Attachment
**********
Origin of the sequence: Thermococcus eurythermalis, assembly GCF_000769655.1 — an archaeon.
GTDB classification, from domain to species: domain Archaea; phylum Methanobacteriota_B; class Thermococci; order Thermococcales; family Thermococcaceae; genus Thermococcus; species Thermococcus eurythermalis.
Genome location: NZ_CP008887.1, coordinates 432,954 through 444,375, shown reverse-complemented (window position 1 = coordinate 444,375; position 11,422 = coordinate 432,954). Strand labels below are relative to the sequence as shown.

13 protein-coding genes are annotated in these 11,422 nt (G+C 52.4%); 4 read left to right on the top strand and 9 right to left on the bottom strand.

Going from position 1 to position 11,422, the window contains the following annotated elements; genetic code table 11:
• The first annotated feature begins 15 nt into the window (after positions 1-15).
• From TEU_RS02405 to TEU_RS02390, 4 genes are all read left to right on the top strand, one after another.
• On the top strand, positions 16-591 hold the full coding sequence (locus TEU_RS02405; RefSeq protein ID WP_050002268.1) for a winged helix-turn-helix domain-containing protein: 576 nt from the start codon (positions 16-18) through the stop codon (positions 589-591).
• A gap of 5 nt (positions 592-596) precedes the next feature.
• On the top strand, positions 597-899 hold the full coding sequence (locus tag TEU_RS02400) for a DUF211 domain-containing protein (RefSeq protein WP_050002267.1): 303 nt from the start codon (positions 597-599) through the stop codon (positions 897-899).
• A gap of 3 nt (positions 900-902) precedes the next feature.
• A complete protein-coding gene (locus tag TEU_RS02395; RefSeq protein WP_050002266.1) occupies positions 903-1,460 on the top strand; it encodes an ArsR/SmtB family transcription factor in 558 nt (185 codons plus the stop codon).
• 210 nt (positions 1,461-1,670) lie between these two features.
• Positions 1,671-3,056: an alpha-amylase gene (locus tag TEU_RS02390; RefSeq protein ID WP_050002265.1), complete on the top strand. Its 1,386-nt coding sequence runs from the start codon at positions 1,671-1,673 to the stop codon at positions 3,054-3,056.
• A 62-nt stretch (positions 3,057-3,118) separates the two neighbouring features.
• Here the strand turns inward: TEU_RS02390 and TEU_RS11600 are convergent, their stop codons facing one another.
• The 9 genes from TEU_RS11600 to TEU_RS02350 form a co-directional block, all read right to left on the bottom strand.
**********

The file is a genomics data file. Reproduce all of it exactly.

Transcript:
Origin of the sequence: Thermococcus eurythermalis, assembly GCF_000769655.1 — an archaeon.
GTDB classification, from domain to species: domain Archaea; phylum Methanobacteriota_B; class Thermococci; order Thermococcales; family Thermococcaceae; genus Thermococcus; species Thermococcus eurythermalis.
Genome location: NZ_CP008887.1, coordinates 432,954 through 444,375, shown reverse-complemented (window position 1 = coordinate 444,375; position 11,422 = coordinate 432,954). Strand labels below are relative to the sequence as shown.

13 protein-coding genes are annotated in these 11,422 nt (G+C 52.4%); 4 read left to right on the top strand and 9 right to left on the bottom strand.

Going from position 1 to position 11,422, the window contains the following annotated elements; genetic code table 11:
• The first annotated feature begins 15 nt into the window (after positions 1-15).
• From TEU_RS02405 to TEU_RS02390, 4 genes are all read left to right on the top strand, one after another.
• On the top strand, positions 16-591 hold the full coding sequence (locus TEU_RS02405; RefSeq protein ID WP_050002268.1) for a winged helix-turn-helix domain-containing protein: 576 nt from the start codon (positions 16-18) through the stop codon (positions 589-591).
• A gap of 5 nt (positions 592-596) precedes the next feature.
• On the top strand, positions 597-899 hold the full coding sequence (locus tag TEU_RS02400) for a DUF211 domain-containing protein (RefSeq protein WP_050002267.1): 303 nt from the start codon (positions 597-599) through the stop codon (positions 897-899).
• A gap of 3 nt (positions 900-902) precedes the next feature.
• A complete protein-coding gene (locus tag TEU_RS02395; RefSeq protein WP_050002266.1) occupies positions 903-1,460 on the top strand; it encodes an ArsR/SmtB family transcription factor in 558 nt (185 codons plus the stop codon).
• 210 nt (positions 1,461-1,670) lie between these two features.
• Positions 1,671-3,056: an alpha-amylase gene (locus tag TEU_RS02390; RefSeq protein ID WP_050002265.1), complete on the top strand. Its 1,386-nt coding sequence runs from the start codon at positions 1,671-1,673 to the stop codon at positions 3,054-3,056.
• A 62-nt stretch (positions 3,057-3,118) separates the two neighbouring features.
• Here the strand turns inward: TEU_RS02390 and TEU_RS11600 are convergent, their stop codons facing one another.
• The 9 genes from TEU_RS11600 to TEU_RS02350 form a co-directional block, all read right to left on the bottom strand.